Something about the festival – Gudi Padwa, the first day of chaitra, marks the beginning of the spring season for the Maharashtrians. An upturned silver or gold kalash called the gudi is placed on top of a stick and covered with bright coloured cloth and other decorations and hung outside the house. A paste of neem leaves, jaggery, tamarind and ajwain is made and eaten first thing in the morning on this day. The age old reason behind eating this bitter sweet mixture is so significant in our lives today! It indicates that life is a mixture of good and bad, happiness and sorrow. It is important that we gracefully accept everything that it has in store for us, because you never know the importance of light until you have been in darkness. In the Maharashtrian tradition, Gudi Padwa is one of the four most auspicious days of the year to celebrate weddings, house-warmings and inaugurations of business ventures and for buying gold, silver or property.

India is rightly called the “land of festivals” which is very true, as I really feel that there is a festival to celebrate in each month and the festivities just go on for the entire year! Be it a Gujarati, a Punjabi, a Bengali or for that matter a person belonging to any religion, one or the other festival is there to give a reason to be happy, eat, drink and be merry! But, have you ever given it a thought as to why these days have just become an excuse to get a holiday or a day-off from work? This is when dharma and karma come into the picture. Even the Bhagvad Gita teaches us that we should keep doing our karma without thinking of the results, but the trend with humans is that, they make dharma a reason to shirk away from their karma (work). I am definitely not against any religion, festivals or the traditional celebrations that happen during these, all I’m trying to say is that we should take these festivals in the right spirit and not just blindly follow the rituals and symbolisms associated with them. These are created by humans only, even the Gods did not preach about any of them – so, this year, let’s all together promise that we will follow the inherent message of Gudi Padwa, by being true and dedicated to our work (karma) which earns us our breads because by doing so our dharma will automatically get pleased and we will be happy forever! And then, some masti, here and there, is always a part of life and if we are happy on the whole, we will be able to enjoy it even more!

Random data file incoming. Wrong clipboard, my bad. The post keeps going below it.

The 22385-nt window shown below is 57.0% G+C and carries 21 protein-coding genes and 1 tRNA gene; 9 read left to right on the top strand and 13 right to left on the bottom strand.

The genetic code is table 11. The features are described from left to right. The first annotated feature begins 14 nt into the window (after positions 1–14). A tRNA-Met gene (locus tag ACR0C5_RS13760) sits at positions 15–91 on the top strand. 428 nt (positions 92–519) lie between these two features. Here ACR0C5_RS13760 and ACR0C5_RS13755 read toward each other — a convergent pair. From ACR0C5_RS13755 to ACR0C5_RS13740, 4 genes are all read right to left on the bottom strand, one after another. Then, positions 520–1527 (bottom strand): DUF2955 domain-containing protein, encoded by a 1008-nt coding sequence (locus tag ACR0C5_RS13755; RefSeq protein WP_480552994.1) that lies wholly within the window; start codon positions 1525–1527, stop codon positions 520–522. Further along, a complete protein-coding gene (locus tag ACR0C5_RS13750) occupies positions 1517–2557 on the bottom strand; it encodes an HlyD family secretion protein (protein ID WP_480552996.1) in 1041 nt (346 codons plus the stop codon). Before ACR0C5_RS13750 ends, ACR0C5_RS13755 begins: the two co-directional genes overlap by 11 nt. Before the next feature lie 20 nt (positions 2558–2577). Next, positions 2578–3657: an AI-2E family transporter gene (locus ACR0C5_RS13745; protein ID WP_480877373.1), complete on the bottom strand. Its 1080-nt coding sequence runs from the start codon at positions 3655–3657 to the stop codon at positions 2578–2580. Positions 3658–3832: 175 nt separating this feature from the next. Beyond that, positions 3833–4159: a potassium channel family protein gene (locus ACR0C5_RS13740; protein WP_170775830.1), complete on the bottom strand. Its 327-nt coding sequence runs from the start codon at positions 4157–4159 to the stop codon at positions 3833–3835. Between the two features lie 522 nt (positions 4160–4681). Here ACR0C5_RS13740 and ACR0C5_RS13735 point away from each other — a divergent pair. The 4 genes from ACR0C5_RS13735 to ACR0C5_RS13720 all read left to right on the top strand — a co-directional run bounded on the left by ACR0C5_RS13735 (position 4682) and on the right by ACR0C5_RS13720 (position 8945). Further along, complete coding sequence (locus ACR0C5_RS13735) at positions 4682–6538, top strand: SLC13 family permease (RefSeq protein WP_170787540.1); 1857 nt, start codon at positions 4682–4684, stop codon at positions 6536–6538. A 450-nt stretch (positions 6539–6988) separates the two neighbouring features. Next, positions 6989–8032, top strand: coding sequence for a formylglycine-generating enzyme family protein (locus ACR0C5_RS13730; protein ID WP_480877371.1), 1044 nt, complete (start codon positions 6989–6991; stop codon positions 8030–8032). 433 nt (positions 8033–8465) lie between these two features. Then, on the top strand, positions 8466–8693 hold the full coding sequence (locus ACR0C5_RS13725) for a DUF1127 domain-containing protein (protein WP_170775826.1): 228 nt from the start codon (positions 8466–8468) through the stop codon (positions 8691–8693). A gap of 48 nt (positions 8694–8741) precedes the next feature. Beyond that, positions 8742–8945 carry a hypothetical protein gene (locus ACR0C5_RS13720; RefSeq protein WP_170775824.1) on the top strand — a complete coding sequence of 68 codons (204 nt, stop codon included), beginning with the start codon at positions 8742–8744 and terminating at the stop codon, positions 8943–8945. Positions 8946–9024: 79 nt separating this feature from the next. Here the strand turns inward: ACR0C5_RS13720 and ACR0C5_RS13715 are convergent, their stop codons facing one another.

While I’ll be in Bengaluru enjoying some palate tickling Karnataka cuisine, I would recommend you all to try out some joints like Prakash and Aswadh in Dadar with their authentic Maharashtrian thalis along with the ever-favourite dishes like sabudana vadas, masala bhaat, shrikhand; special amrakhands at Samant Brothers in Vile Parle (E); puran polis at Diva Maharashtra in Andheri (W) and Mahim and delightful ukdiche modaks at Modakam in Prabhadevi and a lot more Gudi Padwa specialities that are available at these places, alternatively you could also try making some dishes at home.

Also, try your hands on some of the most popular recipes associated with this festival:

         

Let me know how the recipes turned out.

Here’s wishing all a very Happy Gudi Padwa. God bless.

Till I write again.
Sanjeev Kapoor

Calcium – Choona lagao!

Mornings are probably the most chaotic time of the day in most households. Preparing breakfast, getting ready for work, packing tiffins for everyone, sending the kids to school, and most of all urging the kids to drink that one glass of milk! The same drama unfolds in our house as well. Getting my daughters, Rachita and Kriti, to drink milk in the mornings is really tough. Alyona and I figured that the easiest way to accomplish this would be to lead by example. Since then we both have made milk an integral part of our breakfast. And when we started practicing what we preached to our children, they have become more forthcoming.

But why do we give so much importance to milk? This is because milk is one of the rich and healthy sources of dietary calcium. 99% of calcium found in our body is present in our bones and teeth and the remaining 1% is found in body fluids. Thus it is important to provide our body with adequate amounts of calcium, from healthy sources, to keep them strong and healthy. Besides promotion and maintenance of the structure of bones and teeth, calcium is also essential for blood clotting, stabilizing blood pressure, muscle contraction, nerve transmissions, and more. And if the body gets insufficient calcium, then it will draw it from the bones, in turn weakening them.